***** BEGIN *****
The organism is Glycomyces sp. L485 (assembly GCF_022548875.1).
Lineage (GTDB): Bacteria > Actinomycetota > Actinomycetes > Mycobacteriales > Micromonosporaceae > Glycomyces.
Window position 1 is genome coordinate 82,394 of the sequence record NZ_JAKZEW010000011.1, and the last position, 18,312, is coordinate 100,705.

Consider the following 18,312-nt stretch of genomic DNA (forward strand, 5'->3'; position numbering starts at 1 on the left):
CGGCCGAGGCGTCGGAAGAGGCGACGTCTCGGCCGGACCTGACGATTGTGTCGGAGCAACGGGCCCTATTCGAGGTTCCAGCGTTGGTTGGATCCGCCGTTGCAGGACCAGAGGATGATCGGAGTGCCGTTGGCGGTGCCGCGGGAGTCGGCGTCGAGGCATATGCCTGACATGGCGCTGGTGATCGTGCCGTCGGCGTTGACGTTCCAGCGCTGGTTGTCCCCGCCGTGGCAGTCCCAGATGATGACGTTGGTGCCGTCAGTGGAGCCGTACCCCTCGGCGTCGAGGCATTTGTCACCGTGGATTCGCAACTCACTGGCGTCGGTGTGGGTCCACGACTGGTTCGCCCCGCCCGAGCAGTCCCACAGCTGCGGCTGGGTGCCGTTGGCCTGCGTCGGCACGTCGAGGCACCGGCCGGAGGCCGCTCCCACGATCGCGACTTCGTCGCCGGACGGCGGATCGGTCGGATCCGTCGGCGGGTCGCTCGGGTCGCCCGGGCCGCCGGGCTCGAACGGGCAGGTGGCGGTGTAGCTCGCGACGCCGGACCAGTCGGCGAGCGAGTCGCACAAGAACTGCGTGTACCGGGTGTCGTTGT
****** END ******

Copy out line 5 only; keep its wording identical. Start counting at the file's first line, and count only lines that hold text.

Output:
CGGCCGAGGCGTCGGAAGAGGCGACGTCTCGGCCGGACCTGACGATTGTGTCGGAGCAACGGGCCCTATTCGAGGTTCCAGCGTTGGTTGGATCCGCCGTTGCAGGACCAGAGGATGATCGGAGTGCCGTTGGCGGTGCCGCGGGAGTCGGCGTCGAGGCATATGCCTGACATGGCGCTGGTGATCGTGCCGTCGGCGTTGACGTTCCAGCGCTGGTTGTCCCCGCCGTGGCAGTCCCAGATGATGACGTTGGTGCCGTCAGTGGAGCCGTACCCCTCGGCGTCGAGGCATTTGTCACCGTGGATTCGCAACTCACTGGCGTCGGTGTGGGTCCACGACTGGTTCGCCCCGCCCGAGCAGTCCCACAGCTGCGGCTGGGTGCCGTTGGCCTGCGTCGGCACGTCGAGGCACCGGCCGGAGGCCGCTCCCACGATCGCGACTTCGTCGCCGGACGGCGGATCGGTCGGATCCGTCGGCGGGTCGCTCGGGTCGCCCGGGCCGCCGGGCTCGAACGGGCAGGTGGCGGTGTAGCTCGCGACGCCGGACCAGTCGGCGAGCGAGTCGCACAAGAACTGCGTGTACCGGGTGTCGTTGT